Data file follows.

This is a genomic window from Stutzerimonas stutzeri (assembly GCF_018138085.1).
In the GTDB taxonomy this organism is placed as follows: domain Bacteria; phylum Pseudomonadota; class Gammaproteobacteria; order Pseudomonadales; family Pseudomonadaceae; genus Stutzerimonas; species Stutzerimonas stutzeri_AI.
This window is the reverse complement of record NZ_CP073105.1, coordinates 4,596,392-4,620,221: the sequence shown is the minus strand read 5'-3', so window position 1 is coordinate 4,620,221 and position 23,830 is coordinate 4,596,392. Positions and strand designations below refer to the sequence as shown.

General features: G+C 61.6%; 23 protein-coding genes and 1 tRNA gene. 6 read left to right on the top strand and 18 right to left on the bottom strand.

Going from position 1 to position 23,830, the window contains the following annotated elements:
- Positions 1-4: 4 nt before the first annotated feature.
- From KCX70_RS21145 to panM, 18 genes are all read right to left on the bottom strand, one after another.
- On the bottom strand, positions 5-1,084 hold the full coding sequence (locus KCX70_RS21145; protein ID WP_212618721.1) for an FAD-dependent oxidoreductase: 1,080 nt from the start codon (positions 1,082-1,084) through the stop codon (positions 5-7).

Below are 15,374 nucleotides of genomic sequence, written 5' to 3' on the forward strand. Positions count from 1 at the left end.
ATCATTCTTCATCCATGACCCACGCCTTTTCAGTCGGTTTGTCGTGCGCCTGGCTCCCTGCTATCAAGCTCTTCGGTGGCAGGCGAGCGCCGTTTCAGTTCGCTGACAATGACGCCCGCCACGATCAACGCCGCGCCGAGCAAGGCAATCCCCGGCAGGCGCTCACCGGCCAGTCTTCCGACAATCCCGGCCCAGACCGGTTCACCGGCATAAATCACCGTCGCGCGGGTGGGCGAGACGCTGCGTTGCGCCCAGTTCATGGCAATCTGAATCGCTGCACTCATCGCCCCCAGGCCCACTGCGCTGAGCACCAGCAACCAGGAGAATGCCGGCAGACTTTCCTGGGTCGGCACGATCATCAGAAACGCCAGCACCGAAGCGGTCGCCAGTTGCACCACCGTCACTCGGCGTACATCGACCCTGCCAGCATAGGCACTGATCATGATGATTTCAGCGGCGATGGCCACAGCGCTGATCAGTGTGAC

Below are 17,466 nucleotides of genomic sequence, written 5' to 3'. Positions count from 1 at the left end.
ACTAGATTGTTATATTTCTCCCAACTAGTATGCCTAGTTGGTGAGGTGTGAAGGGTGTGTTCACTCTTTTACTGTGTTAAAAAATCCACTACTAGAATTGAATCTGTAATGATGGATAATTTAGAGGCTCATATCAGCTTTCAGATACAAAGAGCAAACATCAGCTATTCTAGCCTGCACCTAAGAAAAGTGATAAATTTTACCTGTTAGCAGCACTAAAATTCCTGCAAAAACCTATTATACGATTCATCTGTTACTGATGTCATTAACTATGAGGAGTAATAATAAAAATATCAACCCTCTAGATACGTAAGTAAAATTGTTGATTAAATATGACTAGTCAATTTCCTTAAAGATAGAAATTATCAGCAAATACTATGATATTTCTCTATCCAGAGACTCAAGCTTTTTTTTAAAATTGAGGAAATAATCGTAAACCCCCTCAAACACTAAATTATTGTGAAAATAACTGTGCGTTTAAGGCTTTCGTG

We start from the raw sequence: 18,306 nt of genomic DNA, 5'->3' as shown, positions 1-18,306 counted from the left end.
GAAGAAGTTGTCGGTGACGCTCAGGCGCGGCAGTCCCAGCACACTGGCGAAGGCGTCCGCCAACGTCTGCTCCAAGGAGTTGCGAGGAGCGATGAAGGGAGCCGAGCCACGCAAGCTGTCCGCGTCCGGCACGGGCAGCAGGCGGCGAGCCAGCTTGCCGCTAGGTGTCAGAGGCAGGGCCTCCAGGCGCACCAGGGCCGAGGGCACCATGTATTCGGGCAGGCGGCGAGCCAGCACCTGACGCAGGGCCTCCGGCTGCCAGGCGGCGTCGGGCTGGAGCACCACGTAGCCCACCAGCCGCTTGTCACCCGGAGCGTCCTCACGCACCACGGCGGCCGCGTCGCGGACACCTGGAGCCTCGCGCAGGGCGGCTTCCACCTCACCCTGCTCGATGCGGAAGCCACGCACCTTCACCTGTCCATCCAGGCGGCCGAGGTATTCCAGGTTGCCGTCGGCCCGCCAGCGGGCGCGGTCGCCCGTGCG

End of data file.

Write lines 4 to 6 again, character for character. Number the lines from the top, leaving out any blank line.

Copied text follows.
General features: G+C 61.6%; 23 protein-coding genes and 1 tRNA gene. 6 read left to right on the top strand and 18 right to left on the bottom strand.

Going from position 1 to position 23,830, the window contains the following annotated elements:
- Positions 1-4: 4 nt before the first annotated feature.